I like the idea of ongoing change, and no better book exists in my view than Change: What Really Leads to Lasting Personal Transformation by Jeffrey A. Kottler (BR00118). I blogged about it extensively, but that doesn’t mean shorter pieces out there don’t catch my interest. Like this one from GetPocket although the original was Inc. This one takes the premise of “planning” your reinvention rather than settling for reacting to something and creating a spontaneous reinvention. It outlines some reactive ones (like a change in the market changing your business life), shifting businesses to a more sustainable model (although no reason that can’t apply to your personal life too), or a change in lifestyle (similar focus). However, the one I liked was the one the author called the “big Aha! moment” as a catalyst.
Many people waste years looking for a magic bullet and wallowing in their misery, I guess I wasn’t meant to do that.
Christmas was a bit rough for me this year, and I’d like to tell you it was something meaningful like grief, being separated from family, or something that would seem to justify the discombobulation I have been feeling. But it is more like ennui, not really depression.
Normally, as I approach January, I’m excited. It starts in late December, and it carries me through to the New Year. I’m USUALLY looking forward to a new year, setting goals, making plans. Renewed commitment or a fresh page, whatever you want to call it. But I’m not feeling it.
It’s not that I haven’t been thinking about my goals, I have. Whether I would set some even though I promised myself I wouldn’t set any new ones until I achieved my last one — the weightloss one that has been kicking my ass the last 16 months. And trying to wrap my head around what I want to do in 2020. » Read the rest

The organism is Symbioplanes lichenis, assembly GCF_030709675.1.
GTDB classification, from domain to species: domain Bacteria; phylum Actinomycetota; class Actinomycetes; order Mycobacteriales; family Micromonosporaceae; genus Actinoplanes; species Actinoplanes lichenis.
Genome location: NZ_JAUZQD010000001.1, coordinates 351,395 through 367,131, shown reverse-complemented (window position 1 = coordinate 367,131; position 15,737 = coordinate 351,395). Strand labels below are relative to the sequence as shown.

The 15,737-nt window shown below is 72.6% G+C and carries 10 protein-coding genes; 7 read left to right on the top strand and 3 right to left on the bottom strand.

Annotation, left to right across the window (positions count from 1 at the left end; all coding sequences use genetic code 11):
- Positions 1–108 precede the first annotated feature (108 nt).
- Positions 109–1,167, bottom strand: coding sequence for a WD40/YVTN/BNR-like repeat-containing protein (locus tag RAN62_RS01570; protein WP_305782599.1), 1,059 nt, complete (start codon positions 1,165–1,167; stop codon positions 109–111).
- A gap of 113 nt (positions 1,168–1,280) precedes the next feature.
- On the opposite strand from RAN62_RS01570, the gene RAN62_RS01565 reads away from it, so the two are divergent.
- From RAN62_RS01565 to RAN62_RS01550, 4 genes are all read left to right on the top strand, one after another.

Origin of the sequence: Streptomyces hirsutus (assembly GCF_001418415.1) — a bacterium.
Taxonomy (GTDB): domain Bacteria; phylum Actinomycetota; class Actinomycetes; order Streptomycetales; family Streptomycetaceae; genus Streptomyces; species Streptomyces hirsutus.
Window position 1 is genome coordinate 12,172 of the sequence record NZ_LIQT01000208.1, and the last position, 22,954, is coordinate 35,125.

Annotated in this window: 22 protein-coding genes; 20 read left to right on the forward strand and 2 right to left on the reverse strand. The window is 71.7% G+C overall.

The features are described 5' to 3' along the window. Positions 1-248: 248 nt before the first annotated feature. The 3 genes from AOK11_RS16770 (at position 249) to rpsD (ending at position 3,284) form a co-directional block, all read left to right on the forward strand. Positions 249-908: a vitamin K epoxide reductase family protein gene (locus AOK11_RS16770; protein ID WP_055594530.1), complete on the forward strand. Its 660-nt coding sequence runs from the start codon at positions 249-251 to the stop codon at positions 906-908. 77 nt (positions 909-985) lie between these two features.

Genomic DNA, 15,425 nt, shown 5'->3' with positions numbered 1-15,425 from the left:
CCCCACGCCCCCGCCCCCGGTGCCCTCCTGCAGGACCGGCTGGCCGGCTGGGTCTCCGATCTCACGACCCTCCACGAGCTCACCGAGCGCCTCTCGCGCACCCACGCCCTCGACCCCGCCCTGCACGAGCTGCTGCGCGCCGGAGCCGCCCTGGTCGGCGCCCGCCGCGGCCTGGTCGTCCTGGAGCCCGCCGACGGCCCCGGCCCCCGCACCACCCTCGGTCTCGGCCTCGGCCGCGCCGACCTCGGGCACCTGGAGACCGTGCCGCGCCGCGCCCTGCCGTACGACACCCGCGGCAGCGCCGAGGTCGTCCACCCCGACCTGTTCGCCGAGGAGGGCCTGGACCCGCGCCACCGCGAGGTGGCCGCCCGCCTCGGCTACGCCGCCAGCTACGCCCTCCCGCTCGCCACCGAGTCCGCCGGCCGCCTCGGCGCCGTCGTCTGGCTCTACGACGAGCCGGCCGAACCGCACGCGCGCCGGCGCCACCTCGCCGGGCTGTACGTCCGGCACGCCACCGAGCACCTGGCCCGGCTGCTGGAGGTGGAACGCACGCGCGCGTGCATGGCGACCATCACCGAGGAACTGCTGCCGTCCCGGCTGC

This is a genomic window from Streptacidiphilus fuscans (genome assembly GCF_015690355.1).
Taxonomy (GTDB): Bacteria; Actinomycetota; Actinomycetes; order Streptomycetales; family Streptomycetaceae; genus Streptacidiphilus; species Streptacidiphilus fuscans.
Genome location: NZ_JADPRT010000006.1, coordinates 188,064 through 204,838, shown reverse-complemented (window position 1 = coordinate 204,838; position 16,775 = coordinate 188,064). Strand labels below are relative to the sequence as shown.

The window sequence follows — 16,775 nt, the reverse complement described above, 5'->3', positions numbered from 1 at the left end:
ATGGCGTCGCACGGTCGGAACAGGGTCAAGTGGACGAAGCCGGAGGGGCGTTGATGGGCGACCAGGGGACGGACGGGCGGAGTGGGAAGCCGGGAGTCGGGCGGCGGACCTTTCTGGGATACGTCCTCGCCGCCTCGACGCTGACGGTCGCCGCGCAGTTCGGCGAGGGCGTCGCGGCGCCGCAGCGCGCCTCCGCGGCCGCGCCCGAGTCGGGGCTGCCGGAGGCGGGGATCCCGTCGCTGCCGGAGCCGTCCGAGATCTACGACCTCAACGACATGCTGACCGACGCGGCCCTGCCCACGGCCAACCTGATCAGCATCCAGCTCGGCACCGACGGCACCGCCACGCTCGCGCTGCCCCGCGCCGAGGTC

As part of my #50by50 posts, I repatriated all my videos and pictures from SmugMug, threw them into Piwigo, and (mostly) completed a good layout and design for my online photo gallery. I had tried integrating directly into WordPress, but the biggest and best (relatively speaking) gallery called Next Gen Gallery just didn’t play well with some of my other plugins, and I couldn’t get it to work right. I tried various other WP tools, but nothing was jiving for me. Piwigo worked, I found some themes I liked, I tweaked some stuff, called it a day. Then proceeded to put a LOT of time and effort into uploading 12755 photos and videos of various types and sizes.
I made it as good as I could, but it was far from “perfect”, if there is any such thing. For example, Piwigo likes to play with different size images. So it would take the original ~13K photos and make a thumbnail for each one. » Read the rest
Well, my first attempt with transparent commitment, public goals, everything arrayed to push me led initially to weight loss of about 30 pounds, and then regained about 15 of it. Strike one.
My second attempt, my “reboot” this year, was wiped out by depression and I ended up not only regaining all of the other 15 pounds I had first lost, I added another 5 on top of it. Pushing me to my largest weight ever, 345 pounds. Strike two.
So I’m working on a reboot plan, I know why it’s not working, and what I need to do, but apparently the online transparency plan isn’t working for me as a way of keeping my nose to the grindstone. I have a couple of new things to try, but I guess I’ll try those out on my own and post updates more sporadically. Stay tuned!
– Carleton “Cal” Clarke, lead investigator; – Marilyn (maternity) and Phil (appendix), investigators on leave; – Five legal beagles; – Harrison Matthew James III, founder and senior partner in – Lila Matthews, James’ assistant – Haggerty (1950s), McCleod (1960s), other partners – Maxwell Jennings, father, divorced – Maria Jennings, mother, divorced – William Clarke, Cal’s deceased father – Melanie Jennings, daughter, deceased (car crash) and goddaughter to James – Michael Jennings, son, missing – Detective Daniel Moorcroft, detective, Bayport PD – Jim Peterson, drunk boyfriend in car crash – Chris “Kit” Markle, patrolwoman, Bayport PD
START CHAPTER 3:
I drove past the entrance to the Uplands neighbourhood. It was an area of high-end homes, high taxes, frequent police patrols, golf courses, and a country club. Somewhere amidst the nicely manicured lawns and three-car garages with roundabout laneways were my grandparents. » Read the rest